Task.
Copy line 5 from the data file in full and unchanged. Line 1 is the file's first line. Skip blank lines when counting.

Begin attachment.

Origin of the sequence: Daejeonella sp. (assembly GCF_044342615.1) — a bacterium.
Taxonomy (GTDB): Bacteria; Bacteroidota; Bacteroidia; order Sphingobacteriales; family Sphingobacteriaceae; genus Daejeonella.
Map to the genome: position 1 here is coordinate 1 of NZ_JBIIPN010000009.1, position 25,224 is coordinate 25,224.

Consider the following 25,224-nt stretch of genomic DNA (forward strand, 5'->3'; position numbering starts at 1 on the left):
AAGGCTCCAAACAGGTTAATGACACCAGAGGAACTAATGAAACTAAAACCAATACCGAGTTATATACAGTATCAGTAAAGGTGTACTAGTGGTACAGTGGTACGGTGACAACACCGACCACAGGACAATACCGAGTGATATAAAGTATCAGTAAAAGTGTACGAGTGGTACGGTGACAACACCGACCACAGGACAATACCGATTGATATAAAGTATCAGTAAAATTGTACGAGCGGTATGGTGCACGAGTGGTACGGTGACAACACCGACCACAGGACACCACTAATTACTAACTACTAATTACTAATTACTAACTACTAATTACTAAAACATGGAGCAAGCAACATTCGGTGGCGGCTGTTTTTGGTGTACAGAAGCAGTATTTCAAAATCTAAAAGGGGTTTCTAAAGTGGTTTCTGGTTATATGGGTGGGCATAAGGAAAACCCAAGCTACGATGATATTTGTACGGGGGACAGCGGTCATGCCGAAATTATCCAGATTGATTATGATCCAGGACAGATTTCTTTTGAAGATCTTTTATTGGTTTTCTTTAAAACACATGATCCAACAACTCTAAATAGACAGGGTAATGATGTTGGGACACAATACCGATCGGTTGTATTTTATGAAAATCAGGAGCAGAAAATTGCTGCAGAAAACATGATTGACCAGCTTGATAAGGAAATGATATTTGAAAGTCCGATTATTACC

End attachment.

AAGGCTCCAAACAGGTTAATGACACCAGAGGAACTAATGAAACTAAAACCAATACCGAGTTATATACAGTATCAGTAAAGGTGTACTAGTGGTACAGTGGTACGGTGACAACACCGACCACAGGACAATACCGAGTGATATAAAGTATCAGTAAAAGTGTACGAGTGGTACGGTGACAACACCGACCACAGGACAATACCGATTGATATAAAGTATCAGTAAAATTGTACGAGCGGTATGGTGCACGAGTGGTACGGTGACAACACCGACCACAGGACACCACTAATTACTAACTACTAATTACTAATTACTAACTACTAATTACTAAAACATGGAGCAAGCAACATTCGGTGGCGGCTGTTTTTGGTGTACAGAAGCAGTATTTCAAAATCTAAAAGGGGTTTCTAAAGTGGTTTCTGGTTATATGGGTGGGCATAAGGAAAACCCAAGCTACGATGATATTTGTACGGGGGACAGCGGTCATGCCGAAATTATCCAGATTGATTATGATCCAGGACAGATTTCTTTTGAAGATCTTTTATTGGTTTTCTTTAAAACACATGATCCAACAACTCTAAATAGACAGGGTAATGATGTTGGGACACAATACCGATCGGTTGTATTTTATGAAAATCAGGAGCAGAAAATTGCTGCAGAAAACATGATTGACCAGCTTGATAAGGAAATGATATTTGAAAGTCCGATTATTACC